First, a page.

Neoadjuvant Chemotherapy, Endocrine Therapy, and Targeted Therapy for Breast Cancer

Published ahead of print January 28, 2021, DOI: 10.1200/JCO.20.03399
Larissa A. Korde, MD; Mark R. Somerfield, PhD; Lisa A. Carey, MD; Jennie R. Crews, MD; Neelima Denduluri, MD; E. Shelley Hwang, MD; Seema A. Khan, MD; Sibylle Loibl, MD, PhD; Elizabeth A. Morris, MD; Alejandra Perez, MD; Meredith M. Regan, ScD; Patricia A. Spears, BS; Preeti K. Sudheendra, MD; W. Fraser Symmans, MD; Rachel L. Yung, MD; Brittany E. Harvey, BS; and Dawn L. Hershman, MD

Rapid Recommendation Update

Published online February 28th, 2022

Updated Recommendation: For patients with T1cN1-2 or T2-4N0 (stage II or III), early-stage triple negative breast cancer, the Panel recommends use of pembrolizumab (200 mg every 3 weeks or 400 mg every 6 weeks) in combination with neoadjuvant chemotherapy, followed by adjuvant pembrolizumab after surgery. Adjuvant pembrolizumab may be given either concurrent with or after completion of radiation therapy. Given that immune-related adverse events (irAEs) associated with pembrolizumab therapy can be severe and permanent, careful screening for and management of common toxicities are required. The ASCO guideline for management of irAEs in patients treated with immune checkpoint inhibitor therapy offers detailed practice recommendations and should be consulted by clinicians who prescribe pembrolizumab for patients with early-stage TNBC,

2021 Guideline Abstract

Purpose: To develop guideline recommendations concerning optimal neoadjuvant therapy for breast cancer.

Methods: ASCO convened an Expert Panel to conduct a systematic review of the literature on neoadjuvant therapy for breast cancer and provide recommended care options.

Results: A total of 41 articles met eligibility criteria and form the evidentiary basis for the guideline recommendations.

Recommendations: Patients undergoing neoadjuvant therapy should be managed by a multidisciplinary care team. Appropriate candidates for neoadjuvant therapy include patients with inflammatory breast cancer and those in whom residual disease may prompt a change in therapy. Neoadjuvant therapy can also be used to reduce the extent of local therapy or reduce delays in initiating therapy. Although tumor histology, grade, stage, and estrogen, progesterone, and human epidermal growth factor receptor 2 (HER2) expression should routinely be used to guide clinical decisions, there is insufficient evidence to support the use of other markers or genomic profiles. Patients with triple-negative breast cancer (TNBC) who have clinically node-positive and/or at least T1c disease should be offered an anthracycline- and taxane-containing regimen; those with cT1a or cT1bN0 TNBC should not routinely be offered neoadjuvant therapy. Carboplatin may be offered to patients with TNBC to increase pathologic complete response. There is currently insufficient evidence to support adding immune checkpoint inhibitors to standard chemotherapy. In patients with hormone receptor (HR)-positive (HR-positive), HER2-negative tumors, neoadjuvant chemotherapy can be used when a treatment decision can be made without surgical information. Among postmenopausal patients with HR-positive, HER2-negative disease, hormone therapy can be used to downstage disease. Patients with node-positive or high-risk node-negative, HER2-positive disease should be offered neoadjuvant therapy in combination with anti-HER2-positive therapy. Patients with T1aN0 and T1bN0, HER2-positive disease should not be routinely offered neoadjuvant therapy.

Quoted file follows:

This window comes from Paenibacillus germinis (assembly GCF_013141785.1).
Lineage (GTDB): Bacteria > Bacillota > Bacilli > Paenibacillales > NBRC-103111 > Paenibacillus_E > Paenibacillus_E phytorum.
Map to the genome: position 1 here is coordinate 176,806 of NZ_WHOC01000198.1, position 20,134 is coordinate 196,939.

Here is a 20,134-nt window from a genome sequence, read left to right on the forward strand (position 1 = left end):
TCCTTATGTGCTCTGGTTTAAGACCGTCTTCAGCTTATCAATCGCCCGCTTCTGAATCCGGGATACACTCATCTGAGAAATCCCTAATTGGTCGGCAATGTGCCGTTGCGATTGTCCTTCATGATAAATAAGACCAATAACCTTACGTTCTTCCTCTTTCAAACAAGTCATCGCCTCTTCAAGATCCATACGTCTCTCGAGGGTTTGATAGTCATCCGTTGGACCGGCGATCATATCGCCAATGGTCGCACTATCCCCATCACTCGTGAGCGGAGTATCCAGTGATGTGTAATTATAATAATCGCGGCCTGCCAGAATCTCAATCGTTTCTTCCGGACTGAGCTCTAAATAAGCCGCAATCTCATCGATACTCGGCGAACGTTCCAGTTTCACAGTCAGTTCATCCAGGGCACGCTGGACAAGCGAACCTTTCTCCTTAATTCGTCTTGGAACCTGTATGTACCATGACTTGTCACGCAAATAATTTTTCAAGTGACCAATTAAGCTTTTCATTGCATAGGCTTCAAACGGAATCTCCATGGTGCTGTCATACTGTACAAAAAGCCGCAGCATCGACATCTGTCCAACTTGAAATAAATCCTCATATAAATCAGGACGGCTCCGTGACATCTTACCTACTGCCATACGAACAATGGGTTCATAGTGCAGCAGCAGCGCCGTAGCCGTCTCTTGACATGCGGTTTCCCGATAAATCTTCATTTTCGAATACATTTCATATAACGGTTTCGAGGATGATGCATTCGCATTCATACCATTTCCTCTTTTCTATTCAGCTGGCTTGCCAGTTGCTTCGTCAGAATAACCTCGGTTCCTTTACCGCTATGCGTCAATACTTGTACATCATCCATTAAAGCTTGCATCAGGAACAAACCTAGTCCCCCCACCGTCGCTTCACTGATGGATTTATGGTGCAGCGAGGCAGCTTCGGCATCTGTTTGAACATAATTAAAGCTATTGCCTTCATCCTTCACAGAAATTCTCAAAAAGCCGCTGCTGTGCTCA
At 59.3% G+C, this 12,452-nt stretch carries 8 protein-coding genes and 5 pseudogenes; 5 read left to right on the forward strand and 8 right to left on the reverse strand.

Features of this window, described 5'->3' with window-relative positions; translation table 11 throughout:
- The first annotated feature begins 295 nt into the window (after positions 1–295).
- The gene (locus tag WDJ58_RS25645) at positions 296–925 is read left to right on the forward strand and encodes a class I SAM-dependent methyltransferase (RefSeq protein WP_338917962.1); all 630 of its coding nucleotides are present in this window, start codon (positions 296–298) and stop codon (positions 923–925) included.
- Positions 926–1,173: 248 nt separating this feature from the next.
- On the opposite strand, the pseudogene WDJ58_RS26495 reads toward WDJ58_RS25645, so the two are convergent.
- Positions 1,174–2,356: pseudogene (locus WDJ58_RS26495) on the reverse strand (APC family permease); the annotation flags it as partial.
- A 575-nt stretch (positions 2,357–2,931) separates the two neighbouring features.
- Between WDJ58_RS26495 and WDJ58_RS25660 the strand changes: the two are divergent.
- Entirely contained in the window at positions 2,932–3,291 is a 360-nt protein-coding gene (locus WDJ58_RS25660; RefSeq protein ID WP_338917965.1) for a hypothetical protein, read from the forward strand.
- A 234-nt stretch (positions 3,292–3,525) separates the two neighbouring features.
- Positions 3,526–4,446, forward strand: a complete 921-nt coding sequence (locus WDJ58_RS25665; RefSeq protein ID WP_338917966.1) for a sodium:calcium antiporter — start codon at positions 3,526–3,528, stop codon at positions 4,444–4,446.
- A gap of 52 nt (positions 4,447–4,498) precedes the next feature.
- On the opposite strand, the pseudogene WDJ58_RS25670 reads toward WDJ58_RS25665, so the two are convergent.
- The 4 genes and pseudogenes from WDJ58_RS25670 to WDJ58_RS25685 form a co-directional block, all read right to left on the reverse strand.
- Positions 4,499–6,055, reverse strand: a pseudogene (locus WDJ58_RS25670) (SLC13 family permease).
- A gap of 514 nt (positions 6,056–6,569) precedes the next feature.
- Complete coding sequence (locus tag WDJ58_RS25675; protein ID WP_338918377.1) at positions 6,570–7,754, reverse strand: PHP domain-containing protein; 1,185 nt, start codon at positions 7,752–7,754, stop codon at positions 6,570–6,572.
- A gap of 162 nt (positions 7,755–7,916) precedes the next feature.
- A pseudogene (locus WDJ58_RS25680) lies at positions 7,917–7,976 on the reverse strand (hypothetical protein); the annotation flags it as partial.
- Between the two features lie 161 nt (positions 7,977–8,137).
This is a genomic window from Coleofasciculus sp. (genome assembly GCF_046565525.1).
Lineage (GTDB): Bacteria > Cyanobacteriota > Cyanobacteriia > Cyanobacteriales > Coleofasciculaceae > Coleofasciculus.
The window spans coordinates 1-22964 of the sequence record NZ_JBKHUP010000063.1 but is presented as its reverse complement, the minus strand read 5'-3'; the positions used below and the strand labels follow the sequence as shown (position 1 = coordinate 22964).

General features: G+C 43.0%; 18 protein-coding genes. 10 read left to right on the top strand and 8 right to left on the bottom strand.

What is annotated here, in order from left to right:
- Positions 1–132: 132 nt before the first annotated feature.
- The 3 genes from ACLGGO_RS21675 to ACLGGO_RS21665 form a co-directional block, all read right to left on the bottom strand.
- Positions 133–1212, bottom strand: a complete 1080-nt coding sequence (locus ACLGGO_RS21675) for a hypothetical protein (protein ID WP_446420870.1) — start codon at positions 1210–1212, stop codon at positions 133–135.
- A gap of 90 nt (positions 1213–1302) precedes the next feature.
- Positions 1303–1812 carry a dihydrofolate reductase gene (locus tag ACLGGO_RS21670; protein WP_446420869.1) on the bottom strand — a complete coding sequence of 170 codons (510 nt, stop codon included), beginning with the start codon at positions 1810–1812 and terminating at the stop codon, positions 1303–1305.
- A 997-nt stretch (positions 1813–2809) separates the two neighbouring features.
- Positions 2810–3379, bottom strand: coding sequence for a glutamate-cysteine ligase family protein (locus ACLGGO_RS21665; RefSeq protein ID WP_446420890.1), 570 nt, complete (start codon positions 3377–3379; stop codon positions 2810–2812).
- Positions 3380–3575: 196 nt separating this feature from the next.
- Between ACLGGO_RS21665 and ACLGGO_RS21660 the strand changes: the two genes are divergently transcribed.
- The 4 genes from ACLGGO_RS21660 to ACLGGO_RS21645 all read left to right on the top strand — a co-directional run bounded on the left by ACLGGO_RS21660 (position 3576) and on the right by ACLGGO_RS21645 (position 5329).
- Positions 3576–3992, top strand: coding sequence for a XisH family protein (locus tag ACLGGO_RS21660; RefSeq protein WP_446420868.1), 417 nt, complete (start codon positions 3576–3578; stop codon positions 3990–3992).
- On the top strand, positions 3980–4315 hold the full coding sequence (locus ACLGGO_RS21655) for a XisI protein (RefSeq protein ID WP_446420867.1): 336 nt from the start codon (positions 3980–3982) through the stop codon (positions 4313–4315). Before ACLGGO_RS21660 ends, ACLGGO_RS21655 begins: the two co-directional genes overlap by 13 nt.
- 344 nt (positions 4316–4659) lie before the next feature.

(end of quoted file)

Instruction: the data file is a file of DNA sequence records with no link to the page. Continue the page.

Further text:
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The clinical practice guidelines and other guidance published herein are provided by the American Society of Clinical Oncology, Inc. (“ASCO”) to assist practitioners in clinical decision making. The information therein should not be relied upon as being complete or accurate, nor should it be considered as inclusive of all proper treatments or methods of care or as a statement of the standard of care. With the rapid development of scientific knowledge, new evidence may emerge between the time information is developed and when it is published or read. The information is not continually updated and may not reflect the most recent evidence. The information addresses only the topics specifically identified therein and is not applicable to other interventions, diseases, or stages of diseases. This information does not mandate any particular course of medical care. Further, the information is not intended to substitute for the independent professional judgment of the treating physician, as the information does not account for individual variation among patients. Recommendations reflect high, moderate or low confidence that the recommendation reflects the net effect of a given course of action. The use of words like “must,” “must not,” “should,” and “should not” indicate that a course of action is recommended or not recommended for either most or many patients, but there is latitude for the treating physician to select other courses of action in individual cases. In all cases, the selected course of action should be considered by the treating physician in the context of treating the individual patient. Use of the information is voluntary. ASCO provides this information on an “as is” basis, and makes no warranty, express or implied, regarding the information. ASCO specifically disclaims any warranties of merchantability or fitness for a particular use or purpose. ASCO assumes no responsibility for any injury or damage to persons or property arising out of or related to any use of this information or for any errors or omissions.

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